Sigmund Freud: Transference and Love
I have not yet told you, Ladies and Gentlemen, of the most important of the observations which confirm our hypothesis of the sexual instinctual forces operating in neuroses. In every psycho-analytic treatment of a neurotic patient the strange phenomenon that is known as ‘transference’ makes its appearance. The patient, that is to say, directs towards the physician a degree of affectionate feeling (mingled, often enough, with hostility) which is based on no real relation between them and which—as is shown by every detail of its emergence—can only be traced back to old wishful phantasies of the patient’s which have become unconscious. Thus the part of the patient’s emotional life which he can no longer recall to memory is re-experienced by him in his relation to the physician; and it is only this re-experiencing in the ‘transference’ that convinces him of the existence and of the power of these unconscious sexual impulses. His symptoms, to take an analogy from chemistry, are precipitates of earlier experiences in the sphere of love (in the widest sense of the word), and it is only in the raised temperature of his experience of the transference that they can be resolved and reduced to other psychical products. In this reaction the physician, if I may borrow an apt phrase from Ferenczi1 plays the part of a catalytic ferment, which temporarily attracts to itself the affects liberated in the process.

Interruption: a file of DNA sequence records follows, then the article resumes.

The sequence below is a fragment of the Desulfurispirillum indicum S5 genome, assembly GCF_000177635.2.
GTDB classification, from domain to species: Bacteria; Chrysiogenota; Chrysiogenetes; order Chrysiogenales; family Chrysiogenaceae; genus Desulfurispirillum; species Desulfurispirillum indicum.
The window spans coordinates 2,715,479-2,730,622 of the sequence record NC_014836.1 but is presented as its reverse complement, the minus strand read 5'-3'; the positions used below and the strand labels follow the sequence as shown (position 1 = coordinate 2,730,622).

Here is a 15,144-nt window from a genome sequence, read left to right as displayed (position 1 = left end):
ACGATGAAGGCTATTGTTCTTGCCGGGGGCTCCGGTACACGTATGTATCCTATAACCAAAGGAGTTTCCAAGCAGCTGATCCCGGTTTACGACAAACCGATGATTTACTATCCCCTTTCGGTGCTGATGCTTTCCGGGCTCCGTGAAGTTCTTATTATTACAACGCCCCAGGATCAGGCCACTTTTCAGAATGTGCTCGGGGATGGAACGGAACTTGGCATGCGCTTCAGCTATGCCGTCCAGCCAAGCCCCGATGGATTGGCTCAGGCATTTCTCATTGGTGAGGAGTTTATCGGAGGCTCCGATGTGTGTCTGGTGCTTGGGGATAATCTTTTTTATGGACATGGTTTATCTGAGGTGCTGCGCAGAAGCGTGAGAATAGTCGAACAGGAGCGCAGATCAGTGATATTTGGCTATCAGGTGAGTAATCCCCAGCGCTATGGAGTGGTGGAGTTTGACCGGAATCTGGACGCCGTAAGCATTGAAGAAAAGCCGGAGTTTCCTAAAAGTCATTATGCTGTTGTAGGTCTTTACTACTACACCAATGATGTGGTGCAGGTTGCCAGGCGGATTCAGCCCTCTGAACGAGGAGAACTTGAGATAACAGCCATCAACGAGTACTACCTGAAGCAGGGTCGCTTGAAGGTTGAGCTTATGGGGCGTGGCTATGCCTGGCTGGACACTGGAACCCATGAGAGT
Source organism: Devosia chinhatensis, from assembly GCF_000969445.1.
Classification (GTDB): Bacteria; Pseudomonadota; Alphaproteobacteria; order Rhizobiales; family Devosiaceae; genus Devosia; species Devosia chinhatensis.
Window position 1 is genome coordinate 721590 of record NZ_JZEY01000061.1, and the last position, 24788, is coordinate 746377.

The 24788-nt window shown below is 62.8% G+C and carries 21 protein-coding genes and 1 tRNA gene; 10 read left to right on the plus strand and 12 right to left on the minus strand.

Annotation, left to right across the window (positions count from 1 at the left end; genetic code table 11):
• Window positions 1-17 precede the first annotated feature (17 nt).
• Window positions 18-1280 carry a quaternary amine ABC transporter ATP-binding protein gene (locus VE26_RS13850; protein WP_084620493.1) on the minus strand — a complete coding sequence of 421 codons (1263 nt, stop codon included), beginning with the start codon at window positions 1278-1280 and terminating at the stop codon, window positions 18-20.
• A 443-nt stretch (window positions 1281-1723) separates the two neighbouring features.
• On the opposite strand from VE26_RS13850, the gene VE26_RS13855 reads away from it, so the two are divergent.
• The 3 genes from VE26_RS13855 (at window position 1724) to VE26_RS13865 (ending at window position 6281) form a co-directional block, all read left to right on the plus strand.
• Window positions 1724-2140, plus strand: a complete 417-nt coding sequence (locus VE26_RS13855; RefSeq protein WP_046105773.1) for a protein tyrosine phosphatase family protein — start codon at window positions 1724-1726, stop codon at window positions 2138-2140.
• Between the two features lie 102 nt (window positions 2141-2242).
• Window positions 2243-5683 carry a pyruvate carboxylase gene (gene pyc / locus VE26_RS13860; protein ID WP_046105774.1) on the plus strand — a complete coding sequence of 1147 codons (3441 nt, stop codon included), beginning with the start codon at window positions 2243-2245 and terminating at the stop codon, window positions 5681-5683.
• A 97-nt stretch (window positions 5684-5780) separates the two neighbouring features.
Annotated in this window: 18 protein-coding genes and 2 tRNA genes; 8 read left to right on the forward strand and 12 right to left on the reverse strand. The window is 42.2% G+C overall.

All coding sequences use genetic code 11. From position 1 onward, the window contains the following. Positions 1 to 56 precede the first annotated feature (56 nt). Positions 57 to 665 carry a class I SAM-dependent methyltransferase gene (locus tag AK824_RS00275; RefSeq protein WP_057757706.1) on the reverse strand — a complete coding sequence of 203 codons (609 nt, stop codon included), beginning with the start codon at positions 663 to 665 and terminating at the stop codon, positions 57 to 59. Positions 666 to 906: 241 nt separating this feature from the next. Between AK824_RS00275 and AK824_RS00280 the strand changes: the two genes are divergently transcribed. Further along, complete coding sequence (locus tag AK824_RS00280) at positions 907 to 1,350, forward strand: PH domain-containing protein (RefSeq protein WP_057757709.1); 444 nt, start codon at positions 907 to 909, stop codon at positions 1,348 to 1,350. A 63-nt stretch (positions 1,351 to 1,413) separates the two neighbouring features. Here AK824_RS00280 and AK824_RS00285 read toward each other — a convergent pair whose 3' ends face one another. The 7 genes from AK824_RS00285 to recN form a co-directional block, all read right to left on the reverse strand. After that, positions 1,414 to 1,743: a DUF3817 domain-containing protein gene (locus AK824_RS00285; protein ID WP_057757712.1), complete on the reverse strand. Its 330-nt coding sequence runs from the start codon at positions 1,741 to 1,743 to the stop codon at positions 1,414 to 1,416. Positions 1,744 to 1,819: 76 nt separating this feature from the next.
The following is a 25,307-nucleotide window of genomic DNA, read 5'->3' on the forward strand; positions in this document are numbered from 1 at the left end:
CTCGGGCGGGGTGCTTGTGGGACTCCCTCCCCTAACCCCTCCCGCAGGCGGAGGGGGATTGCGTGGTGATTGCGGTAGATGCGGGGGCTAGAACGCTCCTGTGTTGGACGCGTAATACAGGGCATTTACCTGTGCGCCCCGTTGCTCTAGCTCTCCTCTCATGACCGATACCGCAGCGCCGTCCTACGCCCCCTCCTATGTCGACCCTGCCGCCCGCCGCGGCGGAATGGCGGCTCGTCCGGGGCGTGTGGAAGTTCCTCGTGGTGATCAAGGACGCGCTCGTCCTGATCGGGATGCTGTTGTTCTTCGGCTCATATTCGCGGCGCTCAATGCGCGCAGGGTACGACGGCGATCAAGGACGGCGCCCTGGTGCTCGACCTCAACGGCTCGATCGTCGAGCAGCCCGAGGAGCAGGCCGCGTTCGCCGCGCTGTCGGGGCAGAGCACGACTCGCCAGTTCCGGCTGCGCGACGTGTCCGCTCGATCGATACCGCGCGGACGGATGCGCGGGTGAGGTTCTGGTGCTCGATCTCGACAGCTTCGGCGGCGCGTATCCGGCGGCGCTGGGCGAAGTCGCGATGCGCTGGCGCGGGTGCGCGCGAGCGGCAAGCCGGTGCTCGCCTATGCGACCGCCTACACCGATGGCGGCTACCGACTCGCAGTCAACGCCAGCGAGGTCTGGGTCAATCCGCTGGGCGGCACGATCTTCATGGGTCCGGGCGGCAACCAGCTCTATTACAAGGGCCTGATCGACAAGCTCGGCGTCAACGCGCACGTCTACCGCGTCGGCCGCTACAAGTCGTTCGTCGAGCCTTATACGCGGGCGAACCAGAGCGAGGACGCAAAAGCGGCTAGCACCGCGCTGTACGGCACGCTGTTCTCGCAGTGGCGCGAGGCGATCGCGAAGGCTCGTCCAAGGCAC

Freud, S. (1910). “Five Lectures on Psychoanalysis.” The Standard Edition, Volume XI, pp. 50-51.